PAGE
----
The world isn’t a very nice place for non-conformists. Jude and Sue might have found happiness after breaking away from the many expectations and roles they were obligated to fulfill but it doesn’t last long. Social persecution is immediate and the pair are soon outcasts. They become semi-nomadic and struggle to find work. What little comfort they found was lost once Jude could no longer work and poverty seemed imminent. All their children die as a result and Sues spirit is destroyed. She goes from a strong willed, free thinker who saw no need to conform to the popular ideas of marriage, to a broken woman who desperately tries to find solace in religion and forces herself to marry a man she can’t stand- even going so far as to forcing herself to sleep with him even though the idea used to make her jump out of her window.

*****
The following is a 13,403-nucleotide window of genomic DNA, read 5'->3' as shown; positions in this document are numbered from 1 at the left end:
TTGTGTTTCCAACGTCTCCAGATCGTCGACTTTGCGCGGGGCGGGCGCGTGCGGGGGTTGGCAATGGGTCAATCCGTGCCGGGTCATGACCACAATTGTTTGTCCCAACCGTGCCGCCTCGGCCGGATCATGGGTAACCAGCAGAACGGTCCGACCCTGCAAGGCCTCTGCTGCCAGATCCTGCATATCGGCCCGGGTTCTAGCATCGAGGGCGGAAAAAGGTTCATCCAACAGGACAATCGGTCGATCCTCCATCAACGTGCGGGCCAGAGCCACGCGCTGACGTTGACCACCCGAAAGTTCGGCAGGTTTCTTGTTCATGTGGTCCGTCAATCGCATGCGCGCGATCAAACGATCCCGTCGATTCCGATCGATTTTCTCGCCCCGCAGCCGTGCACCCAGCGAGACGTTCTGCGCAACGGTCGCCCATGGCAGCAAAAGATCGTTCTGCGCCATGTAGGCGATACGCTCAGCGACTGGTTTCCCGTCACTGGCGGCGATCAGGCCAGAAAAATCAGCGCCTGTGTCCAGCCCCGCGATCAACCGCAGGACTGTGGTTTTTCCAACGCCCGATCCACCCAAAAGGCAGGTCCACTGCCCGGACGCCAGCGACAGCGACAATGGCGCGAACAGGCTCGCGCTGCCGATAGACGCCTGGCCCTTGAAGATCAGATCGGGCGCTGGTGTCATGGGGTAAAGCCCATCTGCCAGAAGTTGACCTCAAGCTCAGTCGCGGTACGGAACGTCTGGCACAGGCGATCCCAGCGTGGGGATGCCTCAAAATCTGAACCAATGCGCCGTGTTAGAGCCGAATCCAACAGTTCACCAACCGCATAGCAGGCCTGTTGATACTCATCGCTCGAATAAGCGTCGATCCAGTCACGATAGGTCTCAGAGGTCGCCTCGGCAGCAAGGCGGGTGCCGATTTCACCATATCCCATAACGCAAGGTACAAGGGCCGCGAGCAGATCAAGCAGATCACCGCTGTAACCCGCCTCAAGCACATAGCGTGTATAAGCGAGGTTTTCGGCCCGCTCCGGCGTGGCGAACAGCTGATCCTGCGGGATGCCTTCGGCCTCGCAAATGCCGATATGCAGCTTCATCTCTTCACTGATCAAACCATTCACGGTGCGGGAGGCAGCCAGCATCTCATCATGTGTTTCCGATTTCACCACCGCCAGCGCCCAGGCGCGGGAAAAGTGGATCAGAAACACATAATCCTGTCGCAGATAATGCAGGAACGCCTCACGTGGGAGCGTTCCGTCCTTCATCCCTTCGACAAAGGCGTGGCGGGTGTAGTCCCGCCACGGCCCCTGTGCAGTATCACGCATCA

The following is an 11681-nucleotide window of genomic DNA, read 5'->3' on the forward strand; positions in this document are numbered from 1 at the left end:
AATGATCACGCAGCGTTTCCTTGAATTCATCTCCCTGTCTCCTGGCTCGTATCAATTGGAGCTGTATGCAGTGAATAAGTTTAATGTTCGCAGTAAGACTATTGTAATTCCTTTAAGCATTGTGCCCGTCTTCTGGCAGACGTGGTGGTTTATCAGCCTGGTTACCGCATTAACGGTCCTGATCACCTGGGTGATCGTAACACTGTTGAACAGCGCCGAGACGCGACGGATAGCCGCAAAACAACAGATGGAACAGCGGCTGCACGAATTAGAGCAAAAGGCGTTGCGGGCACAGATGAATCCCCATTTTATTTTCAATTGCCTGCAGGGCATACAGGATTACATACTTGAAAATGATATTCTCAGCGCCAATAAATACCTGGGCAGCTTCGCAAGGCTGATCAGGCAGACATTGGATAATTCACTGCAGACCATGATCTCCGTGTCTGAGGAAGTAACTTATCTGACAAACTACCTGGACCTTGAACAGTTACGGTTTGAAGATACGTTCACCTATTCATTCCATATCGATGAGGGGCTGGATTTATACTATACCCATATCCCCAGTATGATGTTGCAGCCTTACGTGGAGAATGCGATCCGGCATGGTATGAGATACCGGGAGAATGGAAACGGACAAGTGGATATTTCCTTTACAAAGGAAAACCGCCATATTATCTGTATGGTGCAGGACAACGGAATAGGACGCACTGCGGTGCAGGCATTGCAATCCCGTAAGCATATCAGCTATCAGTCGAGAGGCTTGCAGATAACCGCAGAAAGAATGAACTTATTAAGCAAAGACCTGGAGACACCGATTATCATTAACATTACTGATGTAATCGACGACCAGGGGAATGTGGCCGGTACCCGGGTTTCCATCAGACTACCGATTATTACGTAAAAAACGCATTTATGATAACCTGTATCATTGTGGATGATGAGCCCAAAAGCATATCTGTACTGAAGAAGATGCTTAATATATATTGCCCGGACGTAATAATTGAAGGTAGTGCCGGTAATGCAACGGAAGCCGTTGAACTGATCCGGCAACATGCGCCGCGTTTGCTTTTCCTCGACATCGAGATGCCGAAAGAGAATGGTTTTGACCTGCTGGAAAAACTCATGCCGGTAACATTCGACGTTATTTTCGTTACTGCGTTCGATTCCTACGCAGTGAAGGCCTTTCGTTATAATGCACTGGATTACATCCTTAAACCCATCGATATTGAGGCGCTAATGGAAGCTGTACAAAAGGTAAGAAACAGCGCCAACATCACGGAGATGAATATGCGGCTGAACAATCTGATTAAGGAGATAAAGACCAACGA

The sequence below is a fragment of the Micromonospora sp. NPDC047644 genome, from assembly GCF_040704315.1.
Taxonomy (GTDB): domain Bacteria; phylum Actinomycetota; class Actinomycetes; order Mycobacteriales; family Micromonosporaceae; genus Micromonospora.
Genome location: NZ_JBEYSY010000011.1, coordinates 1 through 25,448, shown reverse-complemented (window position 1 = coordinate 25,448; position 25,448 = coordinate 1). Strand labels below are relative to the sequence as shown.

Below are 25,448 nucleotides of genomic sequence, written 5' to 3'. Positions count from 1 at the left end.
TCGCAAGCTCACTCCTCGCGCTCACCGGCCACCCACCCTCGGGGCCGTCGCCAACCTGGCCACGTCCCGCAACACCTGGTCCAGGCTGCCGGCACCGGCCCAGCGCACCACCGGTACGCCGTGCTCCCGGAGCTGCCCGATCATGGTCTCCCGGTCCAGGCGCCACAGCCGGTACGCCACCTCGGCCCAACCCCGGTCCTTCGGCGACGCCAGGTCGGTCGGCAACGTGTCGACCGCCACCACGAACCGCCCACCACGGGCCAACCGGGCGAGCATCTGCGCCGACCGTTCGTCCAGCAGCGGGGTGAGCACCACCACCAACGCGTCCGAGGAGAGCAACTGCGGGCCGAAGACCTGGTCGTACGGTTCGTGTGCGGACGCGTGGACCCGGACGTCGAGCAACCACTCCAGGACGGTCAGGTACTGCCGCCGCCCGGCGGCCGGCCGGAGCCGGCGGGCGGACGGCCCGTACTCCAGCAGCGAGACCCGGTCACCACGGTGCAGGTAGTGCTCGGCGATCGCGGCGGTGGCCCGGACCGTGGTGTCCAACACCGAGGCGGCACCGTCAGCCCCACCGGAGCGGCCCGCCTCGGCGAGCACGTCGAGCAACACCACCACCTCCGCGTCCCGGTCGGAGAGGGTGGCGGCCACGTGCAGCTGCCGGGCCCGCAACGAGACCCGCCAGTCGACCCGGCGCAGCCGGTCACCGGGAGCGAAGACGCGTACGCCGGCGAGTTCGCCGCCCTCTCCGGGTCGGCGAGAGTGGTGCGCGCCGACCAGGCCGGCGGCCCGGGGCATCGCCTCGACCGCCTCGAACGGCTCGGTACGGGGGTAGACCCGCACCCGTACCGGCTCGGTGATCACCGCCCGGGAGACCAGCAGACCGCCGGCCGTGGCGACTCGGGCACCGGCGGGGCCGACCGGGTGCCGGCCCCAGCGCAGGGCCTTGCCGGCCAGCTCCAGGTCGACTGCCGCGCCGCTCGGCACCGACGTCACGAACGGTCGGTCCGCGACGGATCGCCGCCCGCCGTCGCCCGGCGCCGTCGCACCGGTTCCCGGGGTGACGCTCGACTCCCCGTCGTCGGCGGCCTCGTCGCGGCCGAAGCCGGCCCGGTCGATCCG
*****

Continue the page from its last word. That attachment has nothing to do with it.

Jude is constantly hounded by poverty and class difference. He loses faith in religion, becomes alcoholic and is sickly till his end. Nothing ever comes from all his struggles. Other characters like Richard and Arabella are interesting in their own right.  Richard is also a tragic figure although he is not as prominent in the story. His kindness and unorthodox views cause him to lose all his prospects and Sue never reciprocates his feelings towards him.

Arabella clearly knows how to use her sexuality and is also rather independent. She is shallow and manipulative but she doesn’t really invoke much dislike. Old father time is one of the less believable characters. He seems almost too tragic and depressed to be real -I don’t think children are competent enough to kill two of their siblings and themselves let alone willing. But that doesn’t take away much from the novel.

Jude The Obscure is a dark tragedy that is ruthless in its criticism of Victorian morality, marriage and social divisions. It is a very gloomy novel but engrossing all the same.